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Sorting, school performance and quality: Evidence from China

Yang Song

Journal of Comparative Economics, 2019, vol. 47, issue 1, 238-261

Abstract: School choice reforms give talented students the option to sort out of low-performing schools but often leave disadvantaged students behind. This study shows how a Chinese city was successful in helping its low-performing schools to catch up by encouraging talented students to sort into these schools. The city identified eleven low-performing middle schools and guaranteed elite high school admission to their top ten-percent graduates. This study documents that the policy improved school performance by 0.19-0.26 standard deviations. Using data on lottery middle school assignment, I further test for potential mechanisms, including strategic sorting and improvement in school value-added.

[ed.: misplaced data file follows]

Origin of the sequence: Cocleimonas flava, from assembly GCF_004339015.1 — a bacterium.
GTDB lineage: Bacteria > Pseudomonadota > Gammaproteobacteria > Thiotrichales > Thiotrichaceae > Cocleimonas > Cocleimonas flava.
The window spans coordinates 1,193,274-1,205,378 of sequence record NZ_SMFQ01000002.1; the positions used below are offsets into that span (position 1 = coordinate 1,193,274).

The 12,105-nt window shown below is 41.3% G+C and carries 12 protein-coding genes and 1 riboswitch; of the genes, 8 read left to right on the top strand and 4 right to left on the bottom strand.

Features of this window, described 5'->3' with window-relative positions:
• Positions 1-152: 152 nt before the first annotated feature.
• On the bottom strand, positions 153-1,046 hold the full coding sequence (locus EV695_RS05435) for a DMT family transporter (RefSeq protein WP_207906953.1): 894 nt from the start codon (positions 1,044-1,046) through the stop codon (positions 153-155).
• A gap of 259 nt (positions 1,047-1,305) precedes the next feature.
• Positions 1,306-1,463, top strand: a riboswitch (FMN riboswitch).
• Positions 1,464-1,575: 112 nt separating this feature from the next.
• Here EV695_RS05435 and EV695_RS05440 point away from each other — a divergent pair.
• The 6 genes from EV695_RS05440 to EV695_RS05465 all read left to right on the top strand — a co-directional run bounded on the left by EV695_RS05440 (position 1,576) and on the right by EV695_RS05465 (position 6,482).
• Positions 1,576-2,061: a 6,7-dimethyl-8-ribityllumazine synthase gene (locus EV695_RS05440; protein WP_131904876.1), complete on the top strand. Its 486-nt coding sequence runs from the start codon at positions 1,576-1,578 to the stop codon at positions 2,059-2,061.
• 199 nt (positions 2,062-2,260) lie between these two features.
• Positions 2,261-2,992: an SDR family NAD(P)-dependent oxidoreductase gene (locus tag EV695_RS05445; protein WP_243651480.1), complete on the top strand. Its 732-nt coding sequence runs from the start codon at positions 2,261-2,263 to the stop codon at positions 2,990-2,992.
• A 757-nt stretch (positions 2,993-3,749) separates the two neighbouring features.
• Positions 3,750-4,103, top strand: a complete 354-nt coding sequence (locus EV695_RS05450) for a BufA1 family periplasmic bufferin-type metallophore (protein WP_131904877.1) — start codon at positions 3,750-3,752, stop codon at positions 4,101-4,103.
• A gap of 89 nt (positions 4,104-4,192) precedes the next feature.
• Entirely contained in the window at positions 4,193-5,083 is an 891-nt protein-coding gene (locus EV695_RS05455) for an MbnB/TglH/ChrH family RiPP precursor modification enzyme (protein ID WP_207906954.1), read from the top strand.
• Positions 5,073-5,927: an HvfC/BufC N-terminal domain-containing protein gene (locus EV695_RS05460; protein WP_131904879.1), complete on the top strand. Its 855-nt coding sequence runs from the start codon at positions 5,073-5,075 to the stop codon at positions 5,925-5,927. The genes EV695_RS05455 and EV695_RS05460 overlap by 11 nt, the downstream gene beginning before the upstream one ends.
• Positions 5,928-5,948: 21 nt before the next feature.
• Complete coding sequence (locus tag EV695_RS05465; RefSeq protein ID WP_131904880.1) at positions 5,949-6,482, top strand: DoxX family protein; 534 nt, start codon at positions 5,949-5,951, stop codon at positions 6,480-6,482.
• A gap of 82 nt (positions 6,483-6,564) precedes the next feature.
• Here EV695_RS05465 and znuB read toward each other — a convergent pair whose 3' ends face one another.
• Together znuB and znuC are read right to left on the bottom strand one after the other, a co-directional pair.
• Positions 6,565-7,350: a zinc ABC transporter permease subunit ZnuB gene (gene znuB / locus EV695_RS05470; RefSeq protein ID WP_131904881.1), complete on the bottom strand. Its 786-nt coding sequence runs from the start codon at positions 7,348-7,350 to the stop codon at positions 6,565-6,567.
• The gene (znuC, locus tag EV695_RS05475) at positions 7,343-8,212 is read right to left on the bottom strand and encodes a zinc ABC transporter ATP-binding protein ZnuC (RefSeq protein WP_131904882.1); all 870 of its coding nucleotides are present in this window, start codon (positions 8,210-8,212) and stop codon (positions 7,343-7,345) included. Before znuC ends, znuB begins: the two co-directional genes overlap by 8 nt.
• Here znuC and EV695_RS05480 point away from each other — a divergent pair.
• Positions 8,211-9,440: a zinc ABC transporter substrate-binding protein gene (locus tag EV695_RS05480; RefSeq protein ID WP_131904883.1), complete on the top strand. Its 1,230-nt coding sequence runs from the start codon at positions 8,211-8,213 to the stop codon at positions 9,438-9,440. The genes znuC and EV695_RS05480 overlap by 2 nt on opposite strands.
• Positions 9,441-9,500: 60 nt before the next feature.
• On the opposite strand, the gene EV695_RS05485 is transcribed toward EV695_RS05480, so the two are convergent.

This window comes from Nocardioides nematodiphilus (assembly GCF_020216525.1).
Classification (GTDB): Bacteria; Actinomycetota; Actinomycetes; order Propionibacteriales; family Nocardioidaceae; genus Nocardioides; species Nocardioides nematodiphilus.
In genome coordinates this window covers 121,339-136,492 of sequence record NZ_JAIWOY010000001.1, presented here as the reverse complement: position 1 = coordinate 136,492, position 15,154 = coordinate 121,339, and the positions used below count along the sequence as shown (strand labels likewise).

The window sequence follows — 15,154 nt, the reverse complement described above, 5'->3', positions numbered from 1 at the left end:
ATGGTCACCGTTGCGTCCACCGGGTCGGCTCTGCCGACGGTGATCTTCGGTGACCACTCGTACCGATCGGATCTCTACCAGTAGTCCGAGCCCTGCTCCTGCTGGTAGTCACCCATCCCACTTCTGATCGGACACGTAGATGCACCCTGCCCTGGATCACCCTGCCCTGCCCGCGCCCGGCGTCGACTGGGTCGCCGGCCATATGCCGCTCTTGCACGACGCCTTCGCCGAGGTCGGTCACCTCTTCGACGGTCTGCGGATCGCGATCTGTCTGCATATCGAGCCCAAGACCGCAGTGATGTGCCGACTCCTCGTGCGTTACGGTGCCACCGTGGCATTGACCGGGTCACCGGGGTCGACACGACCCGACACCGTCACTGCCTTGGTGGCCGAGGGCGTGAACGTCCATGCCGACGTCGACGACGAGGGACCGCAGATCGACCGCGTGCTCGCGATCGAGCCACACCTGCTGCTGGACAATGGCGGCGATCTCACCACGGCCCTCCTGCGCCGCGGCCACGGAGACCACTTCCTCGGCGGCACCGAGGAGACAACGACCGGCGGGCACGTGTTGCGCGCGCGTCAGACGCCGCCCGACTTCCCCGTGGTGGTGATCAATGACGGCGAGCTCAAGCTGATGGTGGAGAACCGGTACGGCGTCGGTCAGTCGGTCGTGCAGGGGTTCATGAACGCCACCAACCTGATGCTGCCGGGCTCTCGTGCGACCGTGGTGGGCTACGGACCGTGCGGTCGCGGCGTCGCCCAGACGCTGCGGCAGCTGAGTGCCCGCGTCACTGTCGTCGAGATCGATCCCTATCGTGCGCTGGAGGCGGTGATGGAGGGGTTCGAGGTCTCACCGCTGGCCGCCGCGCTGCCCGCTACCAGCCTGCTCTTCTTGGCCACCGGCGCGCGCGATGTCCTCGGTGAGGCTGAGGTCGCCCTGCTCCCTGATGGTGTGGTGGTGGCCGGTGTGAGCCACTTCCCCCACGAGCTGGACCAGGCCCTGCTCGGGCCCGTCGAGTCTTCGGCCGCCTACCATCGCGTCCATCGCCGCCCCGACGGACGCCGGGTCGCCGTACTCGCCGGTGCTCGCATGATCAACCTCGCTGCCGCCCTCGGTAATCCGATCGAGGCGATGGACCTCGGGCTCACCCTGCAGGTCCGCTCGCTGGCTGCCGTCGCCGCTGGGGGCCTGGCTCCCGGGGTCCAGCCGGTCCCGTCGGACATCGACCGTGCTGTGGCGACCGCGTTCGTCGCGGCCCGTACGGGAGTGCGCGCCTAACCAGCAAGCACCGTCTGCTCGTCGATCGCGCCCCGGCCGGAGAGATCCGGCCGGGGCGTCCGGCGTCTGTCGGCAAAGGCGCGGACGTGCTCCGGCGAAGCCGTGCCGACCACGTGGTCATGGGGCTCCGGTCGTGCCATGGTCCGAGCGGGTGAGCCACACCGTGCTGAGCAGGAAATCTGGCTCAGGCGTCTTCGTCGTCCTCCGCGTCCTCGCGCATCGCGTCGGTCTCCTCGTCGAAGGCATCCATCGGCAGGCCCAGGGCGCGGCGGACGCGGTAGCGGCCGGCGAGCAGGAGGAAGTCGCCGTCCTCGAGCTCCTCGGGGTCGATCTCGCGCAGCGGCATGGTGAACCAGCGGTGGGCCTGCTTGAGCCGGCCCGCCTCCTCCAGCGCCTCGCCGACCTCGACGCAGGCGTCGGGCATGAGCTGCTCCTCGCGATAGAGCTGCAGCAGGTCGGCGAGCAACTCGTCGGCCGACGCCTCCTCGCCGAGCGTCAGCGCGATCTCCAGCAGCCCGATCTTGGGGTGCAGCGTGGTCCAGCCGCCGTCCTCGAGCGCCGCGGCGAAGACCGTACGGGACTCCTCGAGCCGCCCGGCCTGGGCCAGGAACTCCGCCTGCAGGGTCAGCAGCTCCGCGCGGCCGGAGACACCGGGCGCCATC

Keywords: Education inequality; School choice; Incentives; Sorting; Peer effects; Top ten-percent quota policy (search for similar items in EconPapers)
JEL-codes: I21 I24 I25 I28 (search for similar items in EconPapers)
Date: 2019
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